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In today’s world, technology is developing at an unprecedented rate. The latest gadget today is tomorrow’s antique. As a result of this rapid development of technology, we often take things for granted. One of these is the wheel. Take a look around, and you will see wheels everywhere, be it as tyres, or in everyday machinery. The wheel has even been imbued with symbolic meanings, most famously, perhaps, as a metaphor for the never ending cycle of life.
One may be tempted to think that the wheel is just a humble or even primitive invention compared to some of the fancy gadgets that we have today. Nevertheless, the wheel (specifically as a means of transportation) was actually invented at a relatively late point of human history. The oldest known wheel found in an archaeological excavation is from Mesopotamia, and dates to around 3500 BC. This period was known as the Bronze Age, which is a relatively late chapter in the story of the development of human civilisation. By this time, human beings were already planting crops, herding domesticated animals, and had some form of social hierarchy.
One of the reasons why the wheel was invented only at this point in history is due to the fact that metal tools were needed to chisel fine-fitted holes and axles. This leads to the next reason – the wheel was not just a cylinder rolling on its edge. It was a cylinder that was connected to a stable, stationary platform. This wheel-axle concept was a stroke of genius, but making it was a challenge. The ends of the axle, as well as the holes in the centre of the wheels had to be nearly perfectly smooth and round. Failing to achieve this would result in too much friction between these components, and the wheel would not turn. Although the axle had to fit snugly in the holes of the wheels, they had to have enough room to allow them to rotate freely. Given the complexity of the wheel-axle combination, it may be unsurprising that the wheel was not initially invented for transportation purposes. Instead, it has been claimed that wheels were first used by potters. Remember the 5,500-year-old wheel for Mesopotamia? It seems that it was a potters’ wheel (the use of wheels for pottery making may date even further back into the Neolithic). It seems that the use of wheels for transportation only happened 300 years later.
Although the world’s oldest wheel has been found in Mesopotamia, the earliest images of wheeled carts were found in Poland and elsewhere in the Eurasian steppes. Some have suggested that due to the immense challenge that the invention of the wheel posed to mankind, it probably happened only once, and spread from its place of origin to other parts of the world. However, others believe it developed independently in separate parts of the world at around the same time. For example, The Ljubljana Marshes Wheel is a wooden wheel that was found in the capital of Slovenia in 2002 and was dated to 3150 BC. At present, the birthplace of the wheel is said to be either in Mesopotamia or the Eurasian steppes. Although Mesopotamia has the oldest known wheel, linguistic evidence is used to support the claim that the wheel originated in the Eurasian steppes.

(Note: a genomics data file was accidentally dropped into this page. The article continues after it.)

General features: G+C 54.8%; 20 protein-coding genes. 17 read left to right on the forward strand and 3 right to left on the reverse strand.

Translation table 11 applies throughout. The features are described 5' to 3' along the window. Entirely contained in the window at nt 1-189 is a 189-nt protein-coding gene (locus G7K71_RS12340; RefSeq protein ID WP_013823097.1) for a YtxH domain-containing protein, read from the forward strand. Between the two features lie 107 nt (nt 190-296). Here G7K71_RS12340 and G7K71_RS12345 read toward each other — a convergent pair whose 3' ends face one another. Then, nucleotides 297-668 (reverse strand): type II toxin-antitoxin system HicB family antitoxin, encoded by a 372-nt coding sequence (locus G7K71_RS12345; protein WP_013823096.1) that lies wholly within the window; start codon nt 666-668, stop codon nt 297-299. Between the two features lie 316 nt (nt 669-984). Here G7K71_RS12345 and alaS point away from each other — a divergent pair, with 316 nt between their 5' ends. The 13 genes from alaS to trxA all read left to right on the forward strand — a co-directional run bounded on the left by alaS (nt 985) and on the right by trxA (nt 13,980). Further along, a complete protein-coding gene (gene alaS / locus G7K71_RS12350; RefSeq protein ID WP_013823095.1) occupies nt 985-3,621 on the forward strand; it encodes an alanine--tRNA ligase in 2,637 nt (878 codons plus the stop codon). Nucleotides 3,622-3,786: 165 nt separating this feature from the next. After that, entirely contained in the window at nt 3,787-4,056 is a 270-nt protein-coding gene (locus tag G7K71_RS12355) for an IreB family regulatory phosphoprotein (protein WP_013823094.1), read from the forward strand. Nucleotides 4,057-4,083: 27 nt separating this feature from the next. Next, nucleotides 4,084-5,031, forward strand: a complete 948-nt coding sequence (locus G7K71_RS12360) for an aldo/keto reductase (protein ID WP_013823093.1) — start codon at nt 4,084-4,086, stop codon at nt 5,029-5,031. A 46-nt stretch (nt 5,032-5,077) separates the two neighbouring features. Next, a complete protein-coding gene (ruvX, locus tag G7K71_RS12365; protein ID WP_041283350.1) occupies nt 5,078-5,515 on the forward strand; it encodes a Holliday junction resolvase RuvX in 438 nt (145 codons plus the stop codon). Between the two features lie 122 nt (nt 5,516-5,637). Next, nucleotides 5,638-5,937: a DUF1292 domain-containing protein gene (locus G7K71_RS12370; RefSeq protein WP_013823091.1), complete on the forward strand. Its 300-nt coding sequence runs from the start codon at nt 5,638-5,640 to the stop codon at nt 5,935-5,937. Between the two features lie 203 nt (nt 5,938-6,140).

Although the wheel has revolutionised the way early human beings travelled and transported goods from one place to another, the wheel was not a perfect invention. For instance, camels were a much more efficient form of transportation in the desert environment when compared to the wheel. It has also been claimed that between the 2nd and 6th centuries A.D., the camel supplanted the wheel as the primary mode of transport in the Middle East and North Africa. Nevertheless, the wheel was still used for domestic purposes, such as for irrigation, milling, and pottery making. This shows the various uses of the wheel, and its importance to mankind. I guess we ought to change our perspective about the wheel, and not view it as a basic invention by ‘primitive man’. Instead, we should view it as one of the great achievements of human society.
Republished with permission from AncientOrigins.net. Read the original.